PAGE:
By contrast, Instagram keeps the snark and political rants to a minimum, and encourages users to share aesthetically-pleasing material. And -- through its Explore tab and other mechanisms -- it does a pretty good job of helping users discover such content.
Growth driver #4: Striking the right balances
Instagram's main feed provides a venue for sharing carefully-edited material that one is comfortable permanently attaching to a profile and which can produce likes/comments, while its Stories feature offers a means of sharing content one would prefer to vanish within 24 hours, without any likes or public comments. Its platform allows both regular users and celebrities/brands to create public accounts that can be discovered and followed by strangers, but also supports private accounts that only approved users can view, as well as (unlike Facebook) the use of pseudonyms.
And whereas Snapchat has opted for a quirky interface that encourages rapid content creation and sharing, but which can seem confusing to many older users, Instagram opts for a UI that's bound to look familiar to the average Facebook user, yet still makes it fairly easy to create and share. In so many ways, Instagram has carved out a happy middle ground between what other social platforms attempt to do.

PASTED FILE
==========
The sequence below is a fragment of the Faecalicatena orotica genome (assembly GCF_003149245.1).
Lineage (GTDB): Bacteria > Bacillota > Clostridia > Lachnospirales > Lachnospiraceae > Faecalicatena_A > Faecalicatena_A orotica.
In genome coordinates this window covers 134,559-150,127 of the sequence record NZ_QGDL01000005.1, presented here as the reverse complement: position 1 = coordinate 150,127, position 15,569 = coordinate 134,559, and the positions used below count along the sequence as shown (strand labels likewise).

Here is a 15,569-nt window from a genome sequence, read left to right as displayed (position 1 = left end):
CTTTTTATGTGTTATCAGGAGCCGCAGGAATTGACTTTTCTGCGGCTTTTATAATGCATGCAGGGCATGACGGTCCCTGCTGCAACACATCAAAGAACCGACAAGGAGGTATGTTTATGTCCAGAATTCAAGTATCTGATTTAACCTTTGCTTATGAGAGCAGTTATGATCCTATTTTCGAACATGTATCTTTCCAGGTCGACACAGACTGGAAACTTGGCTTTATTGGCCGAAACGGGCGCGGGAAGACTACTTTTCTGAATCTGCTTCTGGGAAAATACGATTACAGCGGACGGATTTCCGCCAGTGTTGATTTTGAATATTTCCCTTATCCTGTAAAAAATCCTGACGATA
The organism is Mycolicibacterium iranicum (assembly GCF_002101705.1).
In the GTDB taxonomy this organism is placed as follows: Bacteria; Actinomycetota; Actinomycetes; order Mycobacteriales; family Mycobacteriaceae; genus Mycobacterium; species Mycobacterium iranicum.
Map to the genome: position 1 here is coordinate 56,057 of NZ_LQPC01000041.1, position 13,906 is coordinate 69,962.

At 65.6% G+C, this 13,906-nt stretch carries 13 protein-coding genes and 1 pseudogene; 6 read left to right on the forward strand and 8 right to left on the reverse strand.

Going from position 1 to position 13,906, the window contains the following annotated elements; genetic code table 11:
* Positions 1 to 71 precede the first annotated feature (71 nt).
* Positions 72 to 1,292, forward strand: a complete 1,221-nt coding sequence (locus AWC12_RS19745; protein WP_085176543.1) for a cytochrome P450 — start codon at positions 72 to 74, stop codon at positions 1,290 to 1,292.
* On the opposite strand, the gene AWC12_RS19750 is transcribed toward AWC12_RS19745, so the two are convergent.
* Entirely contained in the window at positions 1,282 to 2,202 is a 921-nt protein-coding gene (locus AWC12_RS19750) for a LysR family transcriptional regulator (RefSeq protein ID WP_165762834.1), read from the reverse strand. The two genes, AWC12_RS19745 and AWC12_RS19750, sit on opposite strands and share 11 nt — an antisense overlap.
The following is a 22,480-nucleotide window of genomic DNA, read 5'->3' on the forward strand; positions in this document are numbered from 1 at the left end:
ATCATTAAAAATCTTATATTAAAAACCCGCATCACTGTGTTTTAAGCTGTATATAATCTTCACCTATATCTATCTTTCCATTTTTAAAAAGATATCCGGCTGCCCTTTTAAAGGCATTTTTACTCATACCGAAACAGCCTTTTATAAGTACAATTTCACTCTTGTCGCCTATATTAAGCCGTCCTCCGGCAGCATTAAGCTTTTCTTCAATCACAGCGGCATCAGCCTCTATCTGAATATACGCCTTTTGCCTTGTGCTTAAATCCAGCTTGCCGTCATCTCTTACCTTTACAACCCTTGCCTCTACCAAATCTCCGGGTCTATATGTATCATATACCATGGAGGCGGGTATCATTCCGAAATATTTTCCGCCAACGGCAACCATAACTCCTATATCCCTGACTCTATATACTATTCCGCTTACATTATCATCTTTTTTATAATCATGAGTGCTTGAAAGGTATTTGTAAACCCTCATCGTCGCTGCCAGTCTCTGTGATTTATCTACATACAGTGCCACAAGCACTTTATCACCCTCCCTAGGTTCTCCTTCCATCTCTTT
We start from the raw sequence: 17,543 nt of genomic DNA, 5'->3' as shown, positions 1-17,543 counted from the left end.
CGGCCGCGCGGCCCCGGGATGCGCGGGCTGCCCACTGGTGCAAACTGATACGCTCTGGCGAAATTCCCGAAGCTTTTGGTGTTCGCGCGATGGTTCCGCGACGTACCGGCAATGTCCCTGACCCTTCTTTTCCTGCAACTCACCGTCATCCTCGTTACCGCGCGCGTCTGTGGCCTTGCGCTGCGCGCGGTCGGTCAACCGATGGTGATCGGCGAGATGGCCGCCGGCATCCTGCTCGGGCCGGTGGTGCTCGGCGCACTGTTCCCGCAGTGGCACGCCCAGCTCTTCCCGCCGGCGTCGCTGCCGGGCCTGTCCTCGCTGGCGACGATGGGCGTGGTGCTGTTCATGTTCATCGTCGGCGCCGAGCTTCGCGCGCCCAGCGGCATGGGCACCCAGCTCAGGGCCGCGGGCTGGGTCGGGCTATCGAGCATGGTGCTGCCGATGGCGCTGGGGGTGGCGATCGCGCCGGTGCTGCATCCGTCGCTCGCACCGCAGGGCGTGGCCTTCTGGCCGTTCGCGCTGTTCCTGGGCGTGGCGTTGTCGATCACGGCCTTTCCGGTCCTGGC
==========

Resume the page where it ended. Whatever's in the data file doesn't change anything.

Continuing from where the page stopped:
Growth driver #5: A constant willingness to shake things up
Zuckerberg's old "move fast and break things" mantra for Facebook's product work (later tweaked to "move fast with stable infrastructure") could just as well apply to Instagram. In 2016, the platform switched from a reverse-chronological feed to an algorithmic feed, and soon afterwards launched a Snapchat Stories clone, placing it at the top of its home tab. Considering Instagram has added over 300 million MAUs since June 2016, it's hard to complain about either move.
Other moves, such as the Explore tab and an option for privately saving posts, also drive home Instagram's unwillingness to rest on its laurels. So, too, does a recent report stating Instagram is testing several new features, including options to re-share older posts, add GIFs to Stories and create a list of one's closest friends.
As Facebook has gotten serious about monetizing Instagram with the help of mountains of user data, quality targeting/measurement tools and options for running cross-platform campaigns that cover both Facebook and Instagram, Instagram's revenue (not disclosed by Facebook) also appears to be taking off. Research firm eMarketer has forecast 2017 sales of $3.92 billion, up over 100% from 2016 levels.
It's safe to say at this point that Facebook's $1 billion 2012 purchase of Instagram qualifies as one of the shrewdest tech acquisitions in history -- all the moreso given the indirect challenge Instagram posed to Facebook's core business. But it would be a mistake to overlook how much of a role Facebook has played in the success Instagram has seen since the acquisition. Whether in terms of providing needed resources, helping Instagram monetize or empowering a management team led by CEO Kevin Systrom to make big moves and focus on the long-term.